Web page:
Then, there are four factors driving what your personal safe withdrawal rate looks like.

How long you expect to live? Could you tolerate running out of money completely? What’s your asset allocation? Are you willing to pull back spending in years that deliver bad market returns?

Clearly the shorter the time horizon, the more money you can withdraw each year, but for most retirees that’s an unpleasant unknown. And most of us contemplating these questions aren’t planning to run out of money before we go.

What’s more controllable is asset allocation. The more conservative an asset allocation – say more in bonds and cash and less in stocks – the lower the expected returns and the less you can safely withdraw each year. More risky investments come with potentially higher returns and the ability to spend more money, but a higher risk of market shocks impacting the portfolio value and raising the risk of running out of money earlier.

But the most powerful lever is your spending flexibility.

Vanguard crunched the numbers and came up with a range suitable for most investors – 3.5 per cent to 5 per cent depending on how conservative the portfolio was.

Those people willing to be flexible in year-to-year spending – pulling back in negative return years and spending more in good ones – dramatically increase their chances of not running out of money.

Being flexible even allows them to lift their safe withdrawal rate well above the 4 per cent benchmark.

In fact, a retiree who is willing to cut back spending in bad years by just 2.5 per cent can lift their starting safe withdrawal rate as high as 5 per cent of their savings - without increasing the chances of running out of money.

Vanguard calls this a “dynamic spending strategy”.

So how much more can you spend in a good year?

The Vanguard numbers show the best result comes from capping your spending increases each year at 5 per cent– even if your portfolio grows faster than that.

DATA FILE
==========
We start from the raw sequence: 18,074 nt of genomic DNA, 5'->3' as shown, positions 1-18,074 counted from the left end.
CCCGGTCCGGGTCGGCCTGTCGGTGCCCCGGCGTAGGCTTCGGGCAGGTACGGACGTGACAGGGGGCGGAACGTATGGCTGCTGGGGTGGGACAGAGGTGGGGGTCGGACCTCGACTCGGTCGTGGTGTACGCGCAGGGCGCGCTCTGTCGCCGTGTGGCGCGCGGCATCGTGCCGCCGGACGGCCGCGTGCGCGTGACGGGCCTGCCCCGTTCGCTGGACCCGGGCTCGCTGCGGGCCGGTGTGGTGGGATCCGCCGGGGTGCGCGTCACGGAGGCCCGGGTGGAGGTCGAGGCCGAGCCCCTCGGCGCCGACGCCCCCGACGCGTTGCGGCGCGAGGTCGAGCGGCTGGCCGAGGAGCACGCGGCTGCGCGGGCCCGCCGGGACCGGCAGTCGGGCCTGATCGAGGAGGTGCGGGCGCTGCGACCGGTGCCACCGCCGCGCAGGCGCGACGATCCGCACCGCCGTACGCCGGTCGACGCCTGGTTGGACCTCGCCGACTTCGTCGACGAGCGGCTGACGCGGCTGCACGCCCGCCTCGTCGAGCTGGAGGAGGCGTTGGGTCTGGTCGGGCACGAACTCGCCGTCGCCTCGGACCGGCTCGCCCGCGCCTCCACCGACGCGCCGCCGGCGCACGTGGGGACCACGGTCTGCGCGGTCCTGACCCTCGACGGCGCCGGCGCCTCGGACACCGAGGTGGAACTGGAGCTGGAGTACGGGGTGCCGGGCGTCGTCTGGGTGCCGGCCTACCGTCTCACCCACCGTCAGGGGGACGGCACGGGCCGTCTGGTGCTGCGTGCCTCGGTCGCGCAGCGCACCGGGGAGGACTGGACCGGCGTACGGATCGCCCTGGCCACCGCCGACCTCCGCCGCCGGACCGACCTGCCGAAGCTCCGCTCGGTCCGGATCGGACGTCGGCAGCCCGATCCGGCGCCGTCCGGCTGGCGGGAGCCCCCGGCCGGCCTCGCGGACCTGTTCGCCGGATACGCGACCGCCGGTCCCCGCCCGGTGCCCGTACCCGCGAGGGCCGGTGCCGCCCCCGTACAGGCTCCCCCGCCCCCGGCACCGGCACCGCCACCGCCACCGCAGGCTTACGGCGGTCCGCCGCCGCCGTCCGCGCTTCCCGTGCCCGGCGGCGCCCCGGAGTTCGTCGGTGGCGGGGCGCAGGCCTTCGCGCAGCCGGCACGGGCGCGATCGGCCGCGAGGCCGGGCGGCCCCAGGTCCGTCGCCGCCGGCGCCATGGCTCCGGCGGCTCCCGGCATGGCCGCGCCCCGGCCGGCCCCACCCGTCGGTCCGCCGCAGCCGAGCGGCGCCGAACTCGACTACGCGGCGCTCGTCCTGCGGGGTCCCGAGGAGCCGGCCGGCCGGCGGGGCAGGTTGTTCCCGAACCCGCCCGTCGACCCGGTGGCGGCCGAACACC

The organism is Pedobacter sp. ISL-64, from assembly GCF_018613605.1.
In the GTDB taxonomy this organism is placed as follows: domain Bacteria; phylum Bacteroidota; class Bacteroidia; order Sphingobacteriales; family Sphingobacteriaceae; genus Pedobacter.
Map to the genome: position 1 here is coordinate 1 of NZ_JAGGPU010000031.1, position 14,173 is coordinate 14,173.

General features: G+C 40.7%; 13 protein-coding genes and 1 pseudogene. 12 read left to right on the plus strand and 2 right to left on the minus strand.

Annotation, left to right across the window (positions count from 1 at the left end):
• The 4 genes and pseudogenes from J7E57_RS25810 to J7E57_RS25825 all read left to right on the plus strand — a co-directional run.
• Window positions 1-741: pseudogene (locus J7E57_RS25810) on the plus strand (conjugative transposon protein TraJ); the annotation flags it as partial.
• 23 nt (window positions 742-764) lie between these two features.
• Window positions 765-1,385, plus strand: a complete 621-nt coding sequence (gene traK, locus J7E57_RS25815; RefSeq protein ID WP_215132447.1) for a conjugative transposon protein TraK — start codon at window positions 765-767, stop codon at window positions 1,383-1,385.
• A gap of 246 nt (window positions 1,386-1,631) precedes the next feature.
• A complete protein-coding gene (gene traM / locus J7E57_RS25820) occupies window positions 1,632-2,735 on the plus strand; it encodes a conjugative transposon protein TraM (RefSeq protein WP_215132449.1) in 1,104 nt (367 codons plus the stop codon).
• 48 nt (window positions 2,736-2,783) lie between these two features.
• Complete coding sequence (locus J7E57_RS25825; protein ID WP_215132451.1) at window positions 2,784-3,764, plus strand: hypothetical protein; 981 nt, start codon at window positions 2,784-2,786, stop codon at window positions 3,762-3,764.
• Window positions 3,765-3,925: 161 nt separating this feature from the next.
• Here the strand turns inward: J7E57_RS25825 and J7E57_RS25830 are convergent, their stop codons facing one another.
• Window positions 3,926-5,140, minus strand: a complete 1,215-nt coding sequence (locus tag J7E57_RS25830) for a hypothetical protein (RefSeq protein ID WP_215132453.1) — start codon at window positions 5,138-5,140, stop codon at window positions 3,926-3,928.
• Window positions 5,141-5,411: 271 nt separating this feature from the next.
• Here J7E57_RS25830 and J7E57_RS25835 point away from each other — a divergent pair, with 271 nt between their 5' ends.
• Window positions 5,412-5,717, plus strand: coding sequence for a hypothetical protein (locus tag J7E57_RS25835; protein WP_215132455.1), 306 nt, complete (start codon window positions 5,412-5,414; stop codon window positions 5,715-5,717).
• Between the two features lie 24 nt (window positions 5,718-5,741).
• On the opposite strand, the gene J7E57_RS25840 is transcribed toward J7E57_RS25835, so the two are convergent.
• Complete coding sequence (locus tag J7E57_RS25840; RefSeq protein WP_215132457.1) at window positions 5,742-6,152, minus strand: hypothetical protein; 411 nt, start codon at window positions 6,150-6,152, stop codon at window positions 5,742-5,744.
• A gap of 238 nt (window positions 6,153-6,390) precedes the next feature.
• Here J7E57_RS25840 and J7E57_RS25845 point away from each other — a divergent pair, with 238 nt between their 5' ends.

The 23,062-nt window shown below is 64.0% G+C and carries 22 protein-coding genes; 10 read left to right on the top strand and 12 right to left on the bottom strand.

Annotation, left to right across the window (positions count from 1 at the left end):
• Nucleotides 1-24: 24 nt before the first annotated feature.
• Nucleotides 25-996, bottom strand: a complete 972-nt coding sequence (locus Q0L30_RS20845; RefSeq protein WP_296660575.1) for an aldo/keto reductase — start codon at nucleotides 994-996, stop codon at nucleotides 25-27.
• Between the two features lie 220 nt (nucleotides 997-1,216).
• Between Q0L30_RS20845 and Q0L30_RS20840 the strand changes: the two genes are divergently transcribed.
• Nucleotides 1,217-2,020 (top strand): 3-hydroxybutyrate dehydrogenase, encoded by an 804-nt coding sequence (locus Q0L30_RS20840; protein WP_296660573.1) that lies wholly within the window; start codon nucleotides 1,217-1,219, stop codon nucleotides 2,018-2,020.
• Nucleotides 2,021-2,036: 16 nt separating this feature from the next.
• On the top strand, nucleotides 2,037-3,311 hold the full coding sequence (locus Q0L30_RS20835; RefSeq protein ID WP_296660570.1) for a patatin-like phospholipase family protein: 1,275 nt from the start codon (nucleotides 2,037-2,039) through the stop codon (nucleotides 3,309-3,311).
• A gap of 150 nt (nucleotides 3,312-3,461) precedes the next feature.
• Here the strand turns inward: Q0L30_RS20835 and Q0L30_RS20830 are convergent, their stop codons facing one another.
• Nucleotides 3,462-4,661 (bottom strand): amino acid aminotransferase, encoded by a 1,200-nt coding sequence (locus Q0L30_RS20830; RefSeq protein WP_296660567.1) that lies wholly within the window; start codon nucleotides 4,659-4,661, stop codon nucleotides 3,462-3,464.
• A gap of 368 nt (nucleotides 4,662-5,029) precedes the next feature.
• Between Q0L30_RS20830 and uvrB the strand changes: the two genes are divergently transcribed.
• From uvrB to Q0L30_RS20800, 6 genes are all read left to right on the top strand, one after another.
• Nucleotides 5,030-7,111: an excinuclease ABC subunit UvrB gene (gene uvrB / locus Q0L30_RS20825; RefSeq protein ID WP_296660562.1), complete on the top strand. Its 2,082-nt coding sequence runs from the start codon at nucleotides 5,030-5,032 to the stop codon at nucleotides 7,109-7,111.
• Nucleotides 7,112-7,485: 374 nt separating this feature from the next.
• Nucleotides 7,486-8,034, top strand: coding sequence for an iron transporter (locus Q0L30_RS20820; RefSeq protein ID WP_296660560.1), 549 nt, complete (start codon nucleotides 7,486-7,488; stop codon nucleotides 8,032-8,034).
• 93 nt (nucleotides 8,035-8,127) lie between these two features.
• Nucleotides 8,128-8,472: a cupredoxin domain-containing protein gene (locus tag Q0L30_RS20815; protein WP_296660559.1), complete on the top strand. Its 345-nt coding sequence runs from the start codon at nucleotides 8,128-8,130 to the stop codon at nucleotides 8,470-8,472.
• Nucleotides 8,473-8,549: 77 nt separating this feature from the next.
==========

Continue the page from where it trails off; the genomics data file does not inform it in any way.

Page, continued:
A person who has spent $40,000 in the previous year can safely lift spending up to $42,000 if the next year is a good year (eg $40,000 plus 5 per cent). But in a poor year, they should cut spending to $39,000 ($40,000 less 2.5 per cent). Using this ‘cap and floor’ approach to calculate each year’s spending allows retirees more certainty that they won’t run out of cash before they die.

So, here’s how you work out a safe withdrawal rate from your savings in a low interest rate world: be diversified, but include stocks in your portfolio; know what you need to live; be willing to spend a little less in bad market years; and be happy to spend a bit more when things are going well.

As for Mr Bengen who kicked off the whole debate, he doubled down a few years later, lifting his projected safe withdrawal rate to 4.5 per cent over a 30-year retirement.

But he included a warning – in the event of a prolonged market downturn, even he plans to change his mind and revise that number a little lower.

5 min read
A managed fund or ETF?
The Basics
What's the difference between managed funds and ETFs?

Learn more

5 min read
Tax and ETFs
The Basics
5 ways ETFs can help you achieve better tax outcomes

Learn more

4 min read
Dividends and distributions
The Basics
Find out the difference between the two and how they work when it comes to ETFs.

Learn more

Join more than 50,000 fellow investors to learn about investment and personal finance in our free weekly Smart Investing™ newsletter.